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How Do You Even Brand?

My brand of “cyber” was easy to identify and build on (once I listened). What about you – how did you define your brand? What tidbit of advice would you give to someone just starting out? Tracee: I hear a voice echoing in my head, Paula perhaps! saying focus on writing the best book you can. I’d say that’s what I’d like to develop as my brand…. but that is in process. More literally, I’d say that my brand will be (is?)  books that are tightly tied to place. I’m not sure I’ve done a good job developing a brand, but I am sure that this is a theme I won’t sway from. Going back to the advice to those starting out – do all the things you have to (website, twitter, etc) but most importantly write the best book you can. That’s a brand you’ll never regret. Cate: I don’t have a brand. If someone figures it out, let me know. Maybe domestic suspense writer…  Tracee: I thought about this question a bit more and think that brand and promotion are separate things. Cate’s book brand is definitely excellent domestic suspense but that doesn’t mean that’s ALL that she […]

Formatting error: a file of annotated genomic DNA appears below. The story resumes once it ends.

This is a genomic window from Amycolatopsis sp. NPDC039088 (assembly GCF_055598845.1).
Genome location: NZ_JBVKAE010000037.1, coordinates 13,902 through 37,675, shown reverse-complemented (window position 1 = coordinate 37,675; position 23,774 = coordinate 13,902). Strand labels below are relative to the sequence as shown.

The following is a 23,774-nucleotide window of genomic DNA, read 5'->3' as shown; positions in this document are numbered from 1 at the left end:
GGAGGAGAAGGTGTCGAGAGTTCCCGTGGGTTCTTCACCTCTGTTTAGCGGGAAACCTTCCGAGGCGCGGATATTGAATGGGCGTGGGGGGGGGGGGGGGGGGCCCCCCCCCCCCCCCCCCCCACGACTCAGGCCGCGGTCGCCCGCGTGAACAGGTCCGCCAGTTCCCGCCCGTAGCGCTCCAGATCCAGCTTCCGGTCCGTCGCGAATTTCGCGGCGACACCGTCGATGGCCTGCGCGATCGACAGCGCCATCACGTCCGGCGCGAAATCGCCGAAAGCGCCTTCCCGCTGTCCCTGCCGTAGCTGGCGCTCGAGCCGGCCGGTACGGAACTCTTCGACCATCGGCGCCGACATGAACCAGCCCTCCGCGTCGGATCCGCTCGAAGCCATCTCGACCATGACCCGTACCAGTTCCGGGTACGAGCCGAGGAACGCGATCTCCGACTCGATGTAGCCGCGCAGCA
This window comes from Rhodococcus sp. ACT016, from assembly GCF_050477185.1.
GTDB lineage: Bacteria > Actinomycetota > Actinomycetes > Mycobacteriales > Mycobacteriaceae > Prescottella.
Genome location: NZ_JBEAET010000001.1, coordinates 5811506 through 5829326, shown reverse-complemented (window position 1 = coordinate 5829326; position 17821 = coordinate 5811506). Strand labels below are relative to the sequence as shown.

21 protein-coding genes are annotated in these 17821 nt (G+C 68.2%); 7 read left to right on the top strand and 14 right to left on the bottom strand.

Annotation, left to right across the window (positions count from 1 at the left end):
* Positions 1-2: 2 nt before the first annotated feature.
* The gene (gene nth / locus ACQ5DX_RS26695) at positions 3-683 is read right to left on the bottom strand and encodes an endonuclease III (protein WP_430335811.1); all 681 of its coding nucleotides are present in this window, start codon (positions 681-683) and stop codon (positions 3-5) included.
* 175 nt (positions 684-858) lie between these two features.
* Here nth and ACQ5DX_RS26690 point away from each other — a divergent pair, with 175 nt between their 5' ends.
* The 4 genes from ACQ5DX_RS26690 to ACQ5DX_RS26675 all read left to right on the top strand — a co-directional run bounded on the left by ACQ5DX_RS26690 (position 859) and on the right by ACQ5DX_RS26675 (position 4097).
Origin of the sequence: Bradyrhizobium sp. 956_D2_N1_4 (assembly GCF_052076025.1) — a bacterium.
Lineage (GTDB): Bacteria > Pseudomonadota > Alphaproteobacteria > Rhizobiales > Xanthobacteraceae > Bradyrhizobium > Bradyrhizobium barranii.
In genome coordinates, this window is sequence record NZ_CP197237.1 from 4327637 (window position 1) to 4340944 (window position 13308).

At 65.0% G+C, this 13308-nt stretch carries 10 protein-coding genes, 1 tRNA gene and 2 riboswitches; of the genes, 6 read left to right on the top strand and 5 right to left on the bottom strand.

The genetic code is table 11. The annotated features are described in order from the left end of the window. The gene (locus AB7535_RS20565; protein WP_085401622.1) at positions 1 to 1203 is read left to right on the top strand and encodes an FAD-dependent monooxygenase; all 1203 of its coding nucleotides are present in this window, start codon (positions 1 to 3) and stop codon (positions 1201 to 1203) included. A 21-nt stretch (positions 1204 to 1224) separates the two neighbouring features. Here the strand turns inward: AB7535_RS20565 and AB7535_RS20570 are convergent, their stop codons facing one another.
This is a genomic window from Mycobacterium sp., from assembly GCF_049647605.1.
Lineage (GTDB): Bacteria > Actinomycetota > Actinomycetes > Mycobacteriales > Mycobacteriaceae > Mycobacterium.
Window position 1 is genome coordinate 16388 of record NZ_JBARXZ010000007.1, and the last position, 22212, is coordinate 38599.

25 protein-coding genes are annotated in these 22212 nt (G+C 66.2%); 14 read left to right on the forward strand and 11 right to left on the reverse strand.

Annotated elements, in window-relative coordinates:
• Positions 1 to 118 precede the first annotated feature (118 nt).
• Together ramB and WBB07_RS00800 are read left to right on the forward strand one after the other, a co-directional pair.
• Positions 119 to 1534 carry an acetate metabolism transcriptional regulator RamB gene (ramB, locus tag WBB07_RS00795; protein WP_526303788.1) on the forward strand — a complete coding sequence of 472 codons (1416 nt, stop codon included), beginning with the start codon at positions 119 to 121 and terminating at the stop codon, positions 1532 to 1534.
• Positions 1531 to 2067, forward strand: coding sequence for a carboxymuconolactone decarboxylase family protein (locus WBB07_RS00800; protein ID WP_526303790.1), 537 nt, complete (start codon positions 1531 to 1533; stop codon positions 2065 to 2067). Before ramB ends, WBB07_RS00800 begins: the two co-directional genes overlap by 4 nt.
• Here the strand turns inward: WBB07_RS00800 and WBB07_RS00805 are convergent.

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Left Coast Party

Attending Left Coast Crime this year? Join me, along with several of the short story authors appearing in Sisters in Crime NorCal’s brand-new anthology of crime and mystery fiction, FAULT LINES, for a Happy Hour toast to our readers! We’ll be at the Grain Tasting Bar in the main lobby of the Hyatt Regency Vancouver on Thursday March 28 at 5pm. What’s Left Coast Crime? It’s the annual gathering of authors, readers, critics, librarians, publishers, and other fans of mysteries held during the first quarter of the year in Western North America. Hope to see you there!

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The Power of Yes